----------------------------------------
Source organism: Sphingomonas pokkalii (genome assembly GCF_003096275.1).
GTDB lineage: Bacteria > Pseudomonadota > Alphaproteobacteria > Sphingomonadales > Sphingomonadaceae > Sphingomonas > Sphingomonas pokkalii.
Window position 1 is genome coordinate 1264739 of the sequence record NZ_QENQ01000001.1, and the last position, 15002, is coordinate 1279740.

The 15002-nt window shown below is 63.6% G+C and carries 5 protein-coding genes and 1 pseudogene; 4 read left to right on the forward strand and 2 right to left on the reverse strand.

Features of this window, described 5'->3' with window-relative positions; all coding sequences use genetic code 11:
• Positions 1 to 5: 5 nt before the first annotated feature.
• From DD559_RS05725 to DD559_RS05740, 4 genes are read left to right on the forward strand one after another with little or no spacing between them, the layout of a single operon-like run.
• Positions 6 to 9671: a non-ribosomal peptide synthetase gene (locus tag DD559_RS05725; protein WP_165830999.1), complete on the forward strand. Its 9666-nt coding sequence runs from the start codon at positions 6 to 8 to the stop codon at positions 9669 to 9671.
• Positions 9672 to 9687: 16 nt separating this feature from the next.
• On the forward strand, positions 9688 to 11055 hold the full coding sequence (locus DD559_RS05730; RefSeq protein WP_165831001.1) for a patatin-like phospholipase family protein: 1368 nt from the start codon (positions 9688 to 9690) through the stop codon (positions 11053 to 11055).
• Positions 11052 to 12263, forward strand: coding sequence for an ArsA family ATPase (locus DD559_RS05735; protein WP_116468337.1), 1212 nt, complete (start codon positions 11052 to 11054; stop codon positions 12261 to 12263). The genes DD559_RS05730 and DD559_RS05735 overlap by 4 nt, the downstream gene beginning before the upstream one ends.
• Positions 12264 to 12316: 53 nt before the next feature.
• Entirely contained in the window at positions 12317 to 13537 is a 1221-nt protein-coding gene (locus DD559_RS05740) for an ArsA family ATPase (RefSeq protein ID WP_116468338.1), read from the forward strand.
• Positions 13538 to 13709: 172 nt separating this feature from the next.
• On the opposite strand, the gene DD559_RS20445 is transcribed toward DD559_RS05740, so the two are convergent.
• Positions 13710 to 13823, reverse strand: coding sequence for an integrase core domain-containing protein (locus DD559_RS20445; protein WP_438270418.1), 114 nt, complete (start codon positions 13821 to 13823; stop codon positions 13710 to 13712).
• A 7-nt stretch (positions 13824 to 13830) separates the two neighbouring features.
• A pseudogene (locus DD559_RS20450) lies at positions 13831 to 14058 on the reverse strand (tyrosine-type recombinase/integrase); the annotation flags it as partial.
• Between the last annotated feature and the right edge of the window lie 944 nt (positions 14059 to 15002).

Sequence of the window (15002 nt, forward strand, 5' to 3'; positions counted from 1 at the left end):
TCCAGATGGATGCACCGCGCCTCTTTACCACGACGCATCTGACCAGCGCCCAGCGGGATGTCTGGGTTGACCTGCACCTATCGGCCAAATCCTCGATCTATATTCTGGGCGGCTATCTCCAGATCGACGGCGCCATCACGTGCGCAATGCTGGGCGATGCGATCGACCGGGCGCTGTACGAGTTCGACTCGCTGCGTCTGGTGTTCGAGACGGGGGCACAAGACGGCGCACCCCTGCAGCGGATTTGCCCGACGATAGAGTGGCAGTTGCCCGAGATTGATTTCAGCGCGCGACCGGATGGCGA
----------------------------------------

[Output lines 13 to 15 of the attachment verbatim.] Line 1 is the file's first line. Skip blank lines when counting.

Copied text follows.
• Entirely contained in the window at positions 12317 to 13537 is a 1221-nt protein-coding gene (locus DD559_RS05740) for an ArsA family ATPase (RefSeq protein ID WP_116468338.1), read from the forward strand.
• Positions 13538 to 13709: 172 nt separating this feature from the next.
• On the opposite strand, the gene DD559_RS20445 is transcribed toward DD559_RS05740, so the two are convergent.